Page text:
These household-hosted Durga pujas at CR Park lack the manpower, traditional compulsion and the fanfare. They do it because they want to. Hom Chowdhury was associated with the B Block Pujo Samiti since 1978. He was also the general secretary. Although he left in 2004, he continued to look over from outside. He considers this as one of the reasons he was latently interested in undertaking the mammoth task. But there is another reason too, and more compelling: it runs in the family. At his maternal uncle’s house in Kolkata, Basanti Pujo is celebrated for more than 150 years now. Seeing it while growing up invariably exposed him to what a “barir pujo” looks like and somewhere enticed him to do something similar. “That is why when my sister suggested and my mother agreed, I went ahead without thinking much,” he confesses. For Shantanu Guha Ray, a journalist by profession and CR Park resident, who has been bringing the idol home for 15 years now, the reason was more intimate. “My mother passed away in 2002 and my wife and I felt a constant vacuum. Bringing the idol home is like bringing a mother home,” he says.
‘I do not believe in the festival’s commercialisation.’
The Bonedi Barir puja might be stripped off familiar and apparent commercial embellishments, but these houses, now a pale shadow of their glorious past, have found means to monetise the festival in their ways. According to a report in The Hindu Business Line, a glimpse into the way the former zamindars spend their pujas and a visit to their houses are offered as a part of a tour run by various operators, including the state government-run West Bengal Tourism Development Corporation Ltd. The package includes a visit to the households during the first three days and witnessing the way various ceremonies are carried out. Sometimes, they are accompanied by a guide as well.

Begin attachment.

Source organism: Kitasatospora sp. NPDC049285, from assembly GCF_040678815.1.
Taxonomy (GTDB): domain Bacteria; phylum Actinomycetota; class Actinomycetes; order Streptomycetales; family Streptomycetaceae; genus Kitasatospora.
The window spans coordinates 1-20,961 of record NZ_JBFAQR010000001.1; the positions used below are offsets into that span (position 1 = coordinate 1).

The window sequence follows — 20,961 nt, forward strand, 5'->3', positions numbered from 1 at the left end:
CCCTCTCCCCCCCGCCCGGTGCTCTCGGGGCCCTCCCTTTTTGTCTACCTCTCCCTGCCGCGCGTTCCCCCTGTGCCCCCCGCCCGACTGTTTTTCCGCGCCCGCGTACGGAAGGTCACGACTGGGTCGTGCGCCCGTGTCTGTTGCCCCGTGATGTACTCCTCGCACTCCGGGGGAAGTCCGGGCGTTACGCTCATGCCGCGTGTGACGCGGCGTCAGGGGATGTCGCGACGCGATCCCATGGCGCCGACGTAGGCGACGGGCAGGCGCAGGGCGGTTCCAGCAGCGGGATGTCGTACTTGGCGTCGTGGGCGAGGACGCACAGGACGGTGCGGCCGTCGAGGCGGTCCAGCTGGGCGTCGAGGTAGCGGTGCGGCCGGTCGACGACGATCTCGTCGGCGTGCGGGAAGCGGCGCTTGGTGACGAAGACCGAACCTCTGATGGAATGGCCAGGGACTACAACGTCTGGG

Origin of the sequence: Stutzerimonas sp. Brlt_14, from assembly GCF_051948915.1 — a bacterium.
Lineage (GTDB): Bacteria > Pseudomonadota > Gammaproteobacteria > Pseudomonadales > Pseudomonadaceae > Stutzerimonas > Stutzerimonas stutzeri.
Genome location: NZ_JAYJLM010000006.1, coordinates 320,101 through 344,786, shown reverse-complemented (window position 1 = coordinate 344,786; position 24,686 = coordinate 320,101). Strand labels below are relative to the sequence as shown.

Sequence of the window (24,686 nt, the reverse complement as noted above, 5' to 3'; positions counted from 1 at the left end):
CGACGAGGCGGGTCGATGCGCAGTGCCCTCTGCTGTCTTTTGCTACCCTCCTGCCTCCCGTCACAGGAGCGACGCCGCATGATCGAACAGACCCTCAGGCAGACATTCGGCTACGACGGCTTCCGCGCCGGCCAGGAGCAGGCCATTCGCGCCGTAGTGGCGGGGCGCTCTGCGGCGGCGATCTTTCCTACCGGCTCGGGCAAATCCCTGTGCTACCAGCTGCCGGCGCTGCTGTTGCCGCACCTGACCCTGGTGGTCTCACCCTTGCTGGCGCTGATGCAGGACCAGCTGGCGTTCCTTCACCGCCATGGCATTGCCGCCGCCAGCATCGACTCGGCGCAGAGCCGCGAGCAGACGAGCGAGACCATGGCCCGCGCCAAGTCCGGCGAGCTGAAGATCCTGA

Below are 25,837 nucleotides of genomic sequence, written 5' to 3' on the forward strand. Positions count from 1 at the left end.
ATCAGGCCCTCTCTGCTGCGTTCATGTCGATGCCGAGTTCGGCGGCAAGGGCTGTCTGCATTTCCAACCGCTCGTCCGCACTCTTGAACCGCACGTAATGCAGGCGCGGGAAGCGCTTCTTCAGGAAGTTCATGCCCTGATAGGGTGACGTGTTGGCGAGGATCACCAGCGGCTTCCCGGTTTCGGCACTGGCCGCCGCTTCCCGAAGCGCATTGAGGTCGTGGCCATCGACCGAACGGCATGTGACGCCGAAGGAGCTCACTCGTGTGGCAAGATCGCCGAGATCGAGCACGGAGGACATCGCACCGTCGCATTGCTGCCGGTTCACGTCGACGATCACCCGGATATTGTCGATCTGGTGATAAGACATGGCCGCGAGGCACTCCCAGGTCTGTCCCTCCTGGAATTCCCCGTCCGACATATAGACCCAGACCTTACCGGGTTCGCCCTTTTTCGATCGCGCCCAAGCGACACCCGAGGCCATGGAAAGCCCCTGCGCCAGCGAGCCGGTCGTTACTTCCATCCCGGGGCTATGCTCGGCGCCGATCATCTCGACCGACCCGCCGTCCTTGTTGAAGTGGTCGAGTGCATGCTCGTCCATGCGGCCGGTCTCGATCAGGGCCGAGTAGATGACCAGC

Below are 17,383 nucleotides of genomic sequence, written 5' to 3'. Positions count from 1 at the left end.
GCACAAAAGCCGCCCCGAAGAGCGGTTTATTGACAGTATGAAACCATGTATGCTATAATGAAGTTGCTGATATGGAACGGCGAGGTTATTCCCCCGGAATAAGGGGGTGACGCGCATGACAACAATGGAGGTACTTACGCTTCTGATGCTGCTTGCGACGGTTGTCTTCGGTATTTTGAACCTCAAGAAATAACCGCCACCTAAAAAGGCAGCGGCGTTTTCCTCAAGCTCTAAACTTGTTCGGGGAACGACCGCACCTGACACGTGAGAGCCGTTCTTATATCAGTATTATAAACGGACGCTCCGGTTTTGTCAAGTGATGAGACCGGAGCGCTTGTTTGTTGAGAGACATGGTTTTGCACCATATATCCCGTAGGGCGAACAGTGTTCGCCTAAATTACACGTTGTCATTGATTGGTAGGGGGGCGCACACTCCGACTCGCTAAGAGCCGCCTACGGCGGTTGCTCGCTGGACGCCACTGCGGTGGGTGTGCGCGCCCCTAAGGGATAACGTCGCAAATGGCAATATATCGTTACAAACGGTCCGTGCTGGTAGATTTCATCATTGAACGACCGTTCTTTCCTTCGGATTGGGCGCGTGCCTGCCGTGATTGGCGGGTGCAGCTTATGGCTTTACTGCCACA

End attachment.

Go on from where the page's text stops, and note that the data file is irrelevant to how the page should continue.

These houses at CR Park, far-removed from the opulence, not only not have a past glory that they can benefit from but also seem reluctant to commodify the festival. They fund it on their own. “I along with my sister fund the whole thing. I do not believe in the commercialisation of the festival. What will you do with so much money?” Hom Chowdhury asks. “My father was a clerk. We grew up in abject poverty. I host the festival because I want to. It has become a routine in my life,” Guha Ray states.
If there is anything constant in Durga Puja apart from the serpentine lines outside the pandals is the food stalls outside. Food forms an intrinsic part of the festival as the menu is adapted with the progression of the days. At Bonedi Barir Pujas, bhog is served on all five days, while in the Baroari Puja pandals the practice is reserved only for Ashtami.